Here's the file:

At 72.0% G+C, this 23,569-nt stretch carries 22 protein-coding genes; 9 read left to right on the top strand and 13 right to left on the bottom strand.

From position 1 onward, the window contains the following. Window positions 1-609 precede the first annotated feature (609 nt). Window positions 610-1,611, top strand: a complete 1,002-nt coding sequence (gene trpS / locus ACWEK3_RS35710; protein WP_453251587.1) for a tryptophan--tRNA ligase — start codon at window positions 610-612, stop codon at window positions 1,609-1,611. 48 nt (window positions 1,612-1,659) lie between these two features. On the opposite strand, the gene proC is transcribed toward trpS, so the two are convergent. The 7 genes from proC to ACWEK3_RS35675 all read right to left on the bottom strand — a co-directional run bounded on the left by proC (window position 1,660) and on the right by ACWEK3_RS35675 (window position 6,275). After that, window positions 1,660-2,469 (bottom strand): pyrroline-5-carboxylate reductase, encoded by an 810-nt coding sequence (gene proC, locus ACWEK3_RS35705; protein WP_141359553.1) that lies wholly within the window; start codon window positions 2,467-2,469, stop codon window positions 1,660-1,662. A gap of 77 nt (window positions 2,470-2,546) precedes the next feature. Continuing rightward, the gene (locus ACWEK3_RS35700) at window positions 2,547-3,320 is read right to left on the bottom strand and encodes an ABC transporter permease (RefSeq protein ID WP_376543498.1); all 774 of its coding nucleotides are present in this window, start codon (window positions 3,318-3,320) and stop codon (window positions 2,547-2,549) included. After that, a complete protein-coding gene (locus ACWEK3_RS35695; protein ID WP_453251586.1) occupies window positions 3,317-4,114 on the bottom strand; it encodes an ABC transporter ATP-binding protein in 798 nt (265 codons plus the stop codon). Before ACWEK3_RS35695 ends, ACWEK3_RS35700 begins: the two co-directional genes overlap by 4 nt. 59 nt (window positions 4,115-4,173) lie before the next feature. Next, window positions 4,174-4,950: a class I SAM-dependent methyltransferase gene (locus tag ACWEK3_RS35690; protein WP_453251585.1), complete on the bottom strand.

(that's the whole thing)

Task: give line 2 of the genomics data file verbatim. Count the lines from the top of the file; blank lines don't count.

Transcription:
From position 1 onward, the window contains the following. Window positions 1-609 precede the first annotated feature (609 nt). Window positions 610-1,611, top strand: a complete 1,002-nt coding sequence (gene trpS / locus ACWEK3_RS35710; protein WP_453251587.1) for a tryptophan--tRNA ligase — start codon at window positions 610-612, stop codon at window positions 1,609-1,611. 48 nt (window positions 1,612-1,659) lie between these two features. On the opposite strand, the gene proC is transcribed toward trpS, so the two are convergent. The 7 genes from proC to ACWEK3_RS35675 all read right to left on the bottom strand — a co-directional run bounded on the left by proC (window position 1,660) and on the right by ACWEK3_RS35675 (window position 6,275). After that, window positions 1,660-2,469 (bottom strand): pyrroline-5-carboxylate reductase, encoded by an 810-nt coding sequence (gene proC, locus ACWEK3_RS35705; protein WP_141359553.1) that lies wholly within the window; start codon window positions 2,467-2,469, stop codon window positions 1,660-1,662. A gap of 77 nt (window positions 2,470-2,546) precedes the next feature. Continuing rightward, the gene (locus ACWEK3_RS35700) at window positions 2,547-3,320 is read right to left on the bottom strand and encodes an ABC transporter permease (RefSeq protein ID WP_376543498.1); all 774 of its coding nucleotides are present in this window, start codon (window positions 3,318-3,320) and stop codon (window positions 2,547-2,549) included. After that, a complete protein-coding gene (locus ACWEK3_RS35695; protein ID WP_453251586.1) occupies window positions 3,317-4,114 on the bottom strand; it encodes an ABC transporter ATP-binding protein in 798 nt (265 codons plus the stop codon). Before ACWEK3_RS35695 ends, ACWEK3_RS35700 begins: the two co-directional genes overlap by 4 nt. 59 nt (window positions 4,115-4,173) lie before the next feature. Next, window positions 4,174-4,950: a class I SAM-dependent methyltransferase gene (locus tag ACWEK3_RS35690; protein WP_453251585.1), complete on the bottom strand.